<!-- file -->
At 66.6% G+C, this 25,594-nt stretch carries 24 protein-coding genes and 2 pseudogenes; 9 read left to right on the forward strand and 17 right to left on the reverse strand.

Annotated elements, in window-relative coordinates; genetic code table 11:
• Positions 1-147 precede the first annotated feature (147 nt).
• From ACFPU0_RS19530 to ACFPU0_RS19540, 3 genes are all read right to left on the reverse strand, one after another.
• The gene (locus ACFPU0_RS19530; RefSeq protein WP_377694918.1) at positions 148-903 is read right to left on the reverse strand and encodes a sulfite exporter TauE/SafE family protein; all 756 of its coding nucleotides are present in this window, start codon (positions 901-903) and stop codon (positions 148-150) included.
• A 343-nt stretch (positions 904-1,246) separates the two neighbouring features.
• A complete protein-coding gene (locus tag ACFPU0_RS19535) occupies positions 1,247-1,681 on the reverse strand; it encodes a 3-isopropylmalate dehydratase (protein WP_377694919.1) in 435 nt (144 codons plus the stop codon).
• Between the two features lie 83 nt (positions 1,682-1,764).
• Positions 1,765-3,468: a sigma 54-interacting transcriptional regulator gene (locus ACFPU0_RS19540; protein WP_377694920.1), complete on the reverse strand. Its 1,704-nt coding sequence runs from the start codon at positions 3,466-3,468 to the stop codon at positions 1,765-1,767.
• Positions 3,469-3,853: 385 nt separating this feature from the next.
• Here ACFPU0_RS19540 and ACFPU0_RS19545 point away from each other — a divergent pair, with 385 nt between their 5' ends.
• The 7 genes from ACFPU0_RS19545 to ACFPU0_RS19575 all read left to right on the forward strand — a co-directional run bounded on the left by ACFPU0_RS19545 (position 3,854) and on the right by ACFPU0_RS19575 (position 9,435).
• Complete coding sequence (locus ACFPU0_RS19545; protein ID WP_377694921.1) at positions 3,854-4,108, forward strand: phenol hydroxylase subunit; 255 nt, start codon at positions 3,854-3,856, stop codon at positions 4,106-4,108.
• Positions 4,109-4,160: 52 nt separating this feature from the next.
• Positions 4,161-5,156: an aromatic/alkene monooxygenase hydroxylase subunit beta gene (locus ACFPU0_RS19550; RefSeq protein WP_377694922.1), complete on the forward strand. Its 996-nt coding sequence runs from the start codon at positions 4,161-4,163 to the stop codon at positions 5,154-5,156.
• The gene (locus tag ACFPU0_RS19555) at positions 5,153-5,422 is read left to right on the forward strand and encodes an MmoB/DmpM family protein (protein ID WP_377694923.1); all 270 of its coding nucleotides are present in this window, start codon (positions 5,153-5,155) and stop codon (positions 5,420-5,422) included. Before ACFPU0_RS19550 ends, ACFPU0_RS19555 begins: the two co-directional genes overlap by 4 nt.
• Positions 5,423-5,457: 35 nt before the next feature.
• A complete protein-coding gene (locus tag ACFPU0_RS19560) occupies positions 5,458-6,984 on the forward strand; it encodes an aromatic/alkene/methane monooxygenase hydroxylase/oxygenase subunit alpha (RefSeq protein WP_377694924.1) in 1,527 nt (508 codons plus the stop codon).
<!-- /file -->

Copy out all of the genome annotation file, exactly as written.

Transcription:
At 66.6% G+C, this 25,594-nt stretch carries 24 protein-coding genes and 2 pseudogenes; 9 read left to right on the forward strand and 17 right to left on the reverse strand.

Annotated elements, in window-relative coordinates; genetic code table 11:
• Positions 1-147 precede the first annotated feature (147 nt).
• From ACFPU0_RS19530 to ACFPU0_RS19540, 3 genes are all read right to left on the reverse strand, one after another.
• The gene (locus ACFPU0_RS19530; RefSeq protein WP_377694918.1) at positions 148-903 is read right to left on the reverse strand and encodes a sulfite exporter TauE/SafE family protein; all 756 of its coding nucleotides are present in this window, start codon (positions 901-903) and stop codon (positions 148-150) included.
• A 343-nt stretch (positions 904-1,246) separates the two neighbouring features.
• A complete protein-coding gene (locus tag ACFPU0_RS19535) occupies positions 1,247-1,681 on the reverse strand; it encodes a 3-isopropylmalate dehydratase (protein WP_377694919.1) in 435 nt (144 codons plus the stop codon).
• Between the two features lie 83 nt (positions 1,682-1,764).
• Positions 1,765-3,468: a sigma 54-interacting transcriptional regulator gene (locus ACFPU0_RS19540; protein WP_377694920.1), complete on the reverse strand. Its 1,704-nt coding sequence runs from the start codon at positions 3,466-3,468 to the stop codon at positions 1,765-1,767.
• Positions 3,469-3,853: 385 nt separating this feature from the next.
• Here ACFPU0_RS19540 and ACFPU0_RS19545 point away from each other — a divergent pair, with 385 nt between their 5' ends.
• The 7 genes from ACFPU0_RS19545 to ACFPU0_RS19575 all read left to right on the forward strand — a co-directional run bounded on the left by ACFPU0_RS19545 (position 3,854) and on the right by ACFPU0_RS19575 (position 9,435).
• Complete coding sequence (locus ACFPU0_RS19545; protein ID WP_377694921.1) at positions 3,854-4,108, forward strand: phenol hydroxylase subunit; 255 nt, start codon at positions 3,854-3,856, stop codon at positions 4,106-4,108.
• Positions 4,109-4,160: 52 nt separating this feature from the next.
• Positions 4,161-5,156: an aromatic/alkene monooxygenase hydroxylase subunit beta gene (locus ACFPU0_RS19550; RefSeq protein WP_377694922.1), complete on the forward strand. Its 996-nt coding sequence runs from the start codon at positions 4,161-4,163 to the stop codon at positions 5,154-5,156.
• The gene (locus tag ACFPU0_RS19555) at positions 5,153-5,422 is read left to right on the forward strand and encodes an MmoB/DmpM family protein (protein ID WP_377694923.1); all 270 of its coding nucleotides are present in this window, start codon (positions 5,153-5,155) and stop codon (positions 5,420-5,422) included. Before ACFPU0_RS19550 ends, ACFPU0_RS19555 begins: the two co-directional genes overlap by 4 nt.
• Positions 5,423-5,457: 35 nt before the next feature.
• A complete protein-coding gene (locus tag ACFPU0_RS19560) occupies positions 5,458-6,984 on the forward strand; it encodes an aromatic/alkene/methane monooxygenase hydroxylase/oxygenase subunit alpha (RefSeq protein WP_377694924.1) in 1,527 nt (508 codons plus the stop codon).